We live in a post-Sachsgate dystopia of compliance and court judgements on jokes, a world which contains enough hand-wringing to trigger a national arthritis epidemic. Comedy is locked in a bizarre battle with moral rectitude, where valid concern over rampant rape jokes is drowned out by Mary Whitehouse hogwash and media-stoked ethical hysteria. Steven Bloomer’s timely but unfocussed play offers a scrappy meditation on the power and the pitfalls of joke-making, unfortunately hampered by a severe case of conceptual schizophrenia.
John is a stand up comic, banged up overnight for an off-colour joke and now facing accusations of child abuse, visited by a frazzled social worker with a heart of gold. As she delves into his maniacally troubled past and tries to piece together the events of the night before, Bloomer stages an insightful debate on the purpose of humour.
Punch glances all-too-briefly at the Twitter joke trial, at controversial outbursts from the likes of Frankie Boyle, at the quisling policies of the BBC, and it’s at its best as a vehicle for Bloomer’s sharp observations. The concept of ‘committing a joke’, of jokes as a virus which have a mimetic power that can send them spinning wildly beyond their creator’s control is original and skilfully explored. Similarly, John’s defence of the role of the comedian, of the jester or the trickster who exists to ‘say the unsayable’ and disrupt systems of power and deference is deeply intriguing.
This promise is dashed by the addition of extraneous dramatic devices, such as John’s flagrant abuse of his daughter, that render the subtler strains of Bloomer’s narrative irrelevant. They’re all in the service of the Punch and Judy meta-narrative that has been bolted on with little success. The Fringe has been awash with dark re-interpretations of those pier-side puppets for at least a decade, and Punch sells itself short by adding to them. Yes, Punch and Judy contains domestic violence and yes, Punch and Judy is pretty creepy if you transpose it to a south London flat that shakes with drunken aggression and weeping, but it’s beginning to feel very stale. The finale, in which Jessica Edwards’ generally reliable direction descends into fairground abstraction, feels like being beaten around the head by a truncheon- wielding crocodile that should have stayed firmly in the subtext.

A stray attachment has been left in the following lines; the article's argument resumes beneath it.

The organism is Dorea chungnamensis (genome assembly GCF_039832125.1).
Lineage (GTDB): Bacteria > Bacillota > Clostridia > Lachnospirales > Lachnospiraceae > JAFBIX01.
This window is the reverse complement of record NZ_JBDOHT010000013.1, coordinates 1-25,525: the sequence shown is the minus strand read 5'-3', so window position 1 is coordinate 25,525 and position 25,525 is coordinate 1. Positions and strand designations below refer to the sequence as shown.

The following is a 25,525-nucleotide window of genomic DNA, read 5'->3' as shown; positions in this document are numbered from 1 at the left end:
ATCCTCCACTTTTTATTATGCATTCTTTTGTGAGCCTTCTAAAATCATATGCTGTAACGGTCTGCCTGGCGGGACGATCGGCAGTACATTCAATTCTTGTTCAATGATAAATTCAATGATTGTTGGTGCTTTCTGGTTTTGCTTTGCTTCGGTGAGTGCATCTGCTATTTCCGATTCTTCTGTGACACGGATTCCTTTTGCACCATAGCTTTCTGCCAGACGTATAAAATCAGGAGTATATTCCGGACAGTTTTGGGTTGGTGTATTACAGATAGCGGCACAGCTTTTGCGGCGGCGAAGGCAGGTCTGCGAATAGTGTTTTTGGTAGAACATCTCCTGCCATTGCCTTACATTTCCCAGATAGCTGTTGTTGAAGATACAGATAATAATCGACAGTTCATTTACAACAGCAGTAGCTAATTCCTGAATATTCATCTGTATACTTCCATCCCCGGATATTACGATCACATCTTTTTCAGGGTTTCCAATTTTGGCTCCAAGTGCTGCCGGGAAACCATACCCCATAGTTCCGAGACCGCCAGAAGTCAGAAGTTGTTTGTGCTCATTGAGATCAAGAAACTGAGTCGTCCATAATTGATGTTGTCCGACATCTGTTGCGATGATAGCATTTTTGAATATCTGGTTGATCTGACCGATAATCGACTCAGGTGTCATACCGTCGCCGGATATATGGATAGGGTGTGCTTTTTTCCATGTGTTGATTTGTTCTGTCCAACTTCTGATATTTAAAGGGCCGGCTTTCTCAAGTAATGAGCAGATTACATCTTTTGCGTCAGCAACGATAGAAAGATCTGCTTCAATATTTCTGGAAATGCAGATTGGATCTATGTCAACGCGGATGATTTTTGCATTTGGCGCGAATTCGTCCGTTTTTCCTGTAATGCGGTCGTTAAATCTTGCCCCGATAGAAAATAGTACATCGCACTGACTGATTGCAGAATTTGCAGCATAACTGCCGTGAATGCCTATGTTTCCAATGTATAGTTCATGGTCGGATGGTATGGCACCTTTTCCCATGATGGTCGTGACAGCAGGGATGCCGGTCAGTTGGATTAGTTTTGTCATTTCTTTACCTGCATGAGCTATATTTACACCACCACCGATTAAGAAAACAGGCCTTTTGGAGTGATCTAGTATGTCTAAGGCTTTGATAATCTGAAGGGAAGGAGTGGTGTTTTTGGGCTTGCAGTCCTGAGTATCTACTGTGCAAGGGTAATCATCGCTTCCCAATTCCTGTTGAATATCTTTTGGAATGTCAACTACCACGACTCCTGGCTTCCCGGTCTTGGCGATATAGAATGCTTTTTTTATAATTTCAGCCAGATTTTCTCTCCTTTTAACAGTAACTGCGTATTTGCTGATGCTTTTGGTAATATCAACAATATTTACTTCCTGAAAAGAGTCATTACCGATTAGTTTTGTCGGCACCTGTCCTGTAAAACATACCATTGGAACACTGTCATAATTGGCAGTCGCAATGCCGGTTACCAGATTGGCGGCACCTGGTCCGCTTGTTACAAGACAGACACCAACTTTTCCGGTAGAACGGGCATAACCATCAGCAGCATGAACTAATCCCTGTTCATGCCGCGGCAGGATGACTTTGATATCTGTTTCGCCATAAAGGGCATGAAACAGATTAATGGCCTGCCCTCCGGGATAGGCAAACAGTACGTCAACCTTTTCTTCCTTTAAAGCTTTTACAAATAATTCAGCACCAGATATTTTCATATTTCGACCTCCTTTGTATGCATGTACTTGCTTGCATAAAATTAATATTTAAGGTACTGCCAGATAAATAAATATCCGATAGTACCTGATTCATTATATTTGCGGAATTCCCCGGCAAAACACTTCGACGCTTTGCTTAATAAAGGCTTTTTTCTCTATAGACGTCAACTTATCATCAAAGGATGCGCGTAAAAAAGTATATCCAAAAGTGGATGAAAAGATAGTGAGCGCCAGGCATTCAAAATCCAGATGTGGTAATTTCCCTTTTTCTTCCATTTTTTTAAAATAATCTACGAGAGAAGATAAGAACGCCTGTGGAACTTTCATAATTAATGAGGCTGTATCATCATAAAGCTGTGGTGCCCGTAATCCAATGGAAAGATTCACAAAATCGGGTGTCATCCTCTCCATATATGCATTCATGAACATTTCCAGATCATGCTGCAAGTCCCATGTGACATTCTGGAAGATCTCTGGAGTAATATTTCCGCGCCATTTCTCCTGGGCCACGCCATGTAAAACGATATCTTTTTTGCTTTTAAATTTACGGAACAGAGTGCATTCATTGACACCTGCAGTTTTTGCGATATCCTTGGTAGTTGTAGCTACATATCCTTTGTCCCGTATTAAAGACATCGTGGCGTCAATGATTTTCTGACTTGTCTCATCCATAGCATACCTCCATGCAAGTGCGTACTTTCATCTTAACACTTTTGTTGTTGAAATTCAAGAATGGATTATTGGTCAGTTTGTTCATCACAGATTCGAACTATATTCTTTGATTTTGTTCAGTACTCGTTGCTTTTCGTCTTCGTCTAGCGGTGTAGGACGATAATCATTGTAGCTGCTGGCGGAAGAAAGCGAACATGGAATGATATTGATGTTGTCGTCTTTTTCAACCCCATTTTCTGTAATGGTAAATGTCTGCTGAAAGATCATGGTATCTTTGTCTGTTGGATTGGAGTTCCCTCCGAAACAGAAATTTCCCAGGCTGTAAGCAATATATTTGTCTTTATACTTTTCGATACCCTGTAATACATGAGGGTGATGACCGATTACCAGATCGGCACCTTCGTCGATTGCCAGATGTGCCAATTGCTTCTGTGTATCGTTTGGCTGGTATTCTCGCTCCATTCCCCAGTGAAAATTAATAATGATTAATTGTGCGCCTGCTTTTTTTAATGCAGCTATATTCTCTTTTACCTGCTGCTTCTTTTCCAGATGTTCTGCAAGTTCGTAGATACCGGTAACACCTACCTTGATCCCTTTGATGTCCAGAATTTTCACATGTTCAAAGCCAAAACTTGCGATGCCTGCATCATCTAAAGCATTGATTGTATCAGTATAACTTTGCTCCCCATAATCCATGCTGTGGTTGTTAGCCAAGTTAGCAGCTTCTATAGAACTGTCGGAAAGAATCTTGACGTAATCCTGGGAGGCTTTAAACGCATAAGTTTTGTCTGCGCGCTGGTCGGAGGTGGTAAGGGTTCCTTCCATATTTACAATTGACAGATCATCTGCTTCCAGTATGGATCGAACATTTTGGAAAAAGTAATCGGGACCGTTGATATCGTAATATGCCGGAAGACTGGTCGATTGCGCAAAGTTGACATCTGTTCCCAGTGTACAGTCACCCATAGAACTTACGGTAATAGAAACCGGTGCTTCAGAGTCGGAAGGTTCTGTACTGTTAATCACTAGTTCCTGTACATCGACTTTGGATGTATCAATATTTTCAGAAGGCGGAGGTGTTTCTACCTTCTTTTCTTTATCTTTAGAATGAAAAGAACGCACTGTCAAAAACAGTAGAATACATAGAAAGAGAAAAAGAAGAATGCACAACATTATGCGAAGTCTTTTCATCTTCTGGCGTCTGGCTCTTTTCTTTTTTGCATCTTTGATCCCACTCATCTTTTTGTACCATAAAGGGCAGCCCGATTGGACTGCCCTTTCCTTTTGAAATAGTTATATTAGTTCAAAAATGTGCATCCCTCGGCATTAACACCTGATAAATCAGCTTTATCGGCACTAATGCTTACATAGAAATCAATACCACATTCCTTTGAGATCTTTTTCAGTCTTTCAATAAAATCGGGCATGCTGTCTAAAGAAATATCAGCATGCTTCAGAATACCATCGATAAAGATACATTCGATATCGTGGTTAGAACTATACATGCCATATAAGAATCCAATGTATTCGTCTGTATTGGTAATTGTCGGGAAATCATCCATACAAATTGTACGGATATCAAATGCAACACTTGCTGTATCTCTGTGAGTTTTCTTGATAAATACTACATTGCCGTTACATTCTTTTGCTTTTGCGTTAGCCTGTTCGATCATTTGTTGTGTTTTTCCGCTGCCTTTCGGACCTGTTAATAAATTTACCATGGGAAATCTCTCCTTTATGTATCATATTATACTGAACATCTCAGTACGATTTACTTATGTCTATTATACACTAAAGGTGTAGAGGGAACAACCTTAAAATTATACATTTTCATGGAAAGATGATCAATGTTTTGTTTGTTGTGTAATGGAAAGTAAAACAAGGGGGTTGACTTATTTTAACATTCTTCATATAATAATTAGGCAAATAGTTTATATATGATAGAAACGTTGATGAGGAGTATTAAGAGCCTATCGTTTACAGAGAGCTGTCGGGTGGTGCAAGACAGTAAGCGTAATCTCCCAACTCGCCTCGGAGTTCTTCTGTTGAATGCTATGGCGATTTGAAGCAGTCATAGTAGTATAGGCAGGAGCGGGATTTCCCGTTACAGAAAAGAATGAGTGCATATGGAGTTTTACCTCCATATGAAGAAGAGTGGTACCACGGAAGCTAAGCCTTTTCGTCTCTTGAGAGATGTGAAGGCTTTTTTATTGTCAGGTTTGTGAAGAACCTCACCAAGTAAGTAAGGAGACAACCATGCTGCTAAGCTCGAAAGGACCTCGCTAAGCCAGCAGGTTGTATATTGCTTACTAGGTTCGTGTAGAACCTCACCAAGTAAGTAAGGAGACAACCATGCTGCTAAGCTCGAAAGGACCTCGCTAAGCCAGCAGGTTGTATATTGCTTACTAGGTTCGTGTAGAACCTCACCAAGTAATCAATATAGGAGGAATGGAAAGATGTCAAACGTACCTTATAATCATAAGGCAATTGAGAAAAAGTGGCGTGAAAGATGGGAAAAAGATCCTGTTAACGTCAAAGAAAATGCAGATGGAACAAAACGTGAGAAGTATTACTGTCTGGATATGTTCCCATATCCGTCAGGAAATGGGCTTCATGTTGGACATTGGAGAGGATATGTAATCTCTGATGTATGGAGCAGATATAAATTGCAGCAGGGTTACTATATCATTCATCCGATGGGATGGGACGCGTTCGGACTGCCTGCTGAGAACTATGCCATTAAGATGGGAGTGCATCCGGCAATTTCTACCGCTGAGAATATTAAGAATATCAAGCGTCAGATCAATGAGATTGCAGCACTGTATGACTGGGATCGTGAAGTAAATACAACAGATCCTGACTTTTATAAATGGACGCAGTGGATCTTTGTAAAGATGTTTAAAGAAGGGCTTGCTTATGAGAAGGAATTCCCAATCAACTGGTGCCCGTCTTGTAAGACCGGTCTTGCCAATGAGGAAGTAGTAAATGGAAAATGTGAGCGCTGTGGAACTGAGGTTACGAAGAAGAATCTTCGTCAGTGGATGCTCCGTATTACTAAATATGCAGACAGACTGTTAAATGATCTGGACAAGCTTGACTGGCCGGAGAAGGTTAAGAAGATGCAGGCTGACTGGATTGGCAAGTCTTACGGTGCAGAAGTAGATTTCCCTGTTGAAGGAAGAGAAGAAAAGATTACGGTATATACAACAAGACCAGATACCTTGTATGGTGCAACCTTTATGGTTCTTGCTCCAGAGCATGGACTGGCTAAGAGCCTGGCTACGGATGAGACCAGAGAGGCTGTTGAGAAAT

John is played with impish intensity by Matthew Jones of Frisky and Mannish fame, coming across as the bastard child of a faun and Jim Jeffries, and segues between fragments of his stand-up act and a merciless autobiography. Jones excels as the Loki-esque spirit of mischief, and it’s a joy to see him flaunt his underused acting chops. Kirsty Mann’s social worker is an effective foil, but Bloomer underwrites the character and she tends to pale next to Jones’ dynamism.
Pleasing hints of Dario Fo’s Accidental Death abound, there’s intelligence and anger here, and Bloomer’s dialogue contains both some brilliant aphorisms and the best swear word ever (‘betwattled’), but Punch never lands a square blow on any of its targets.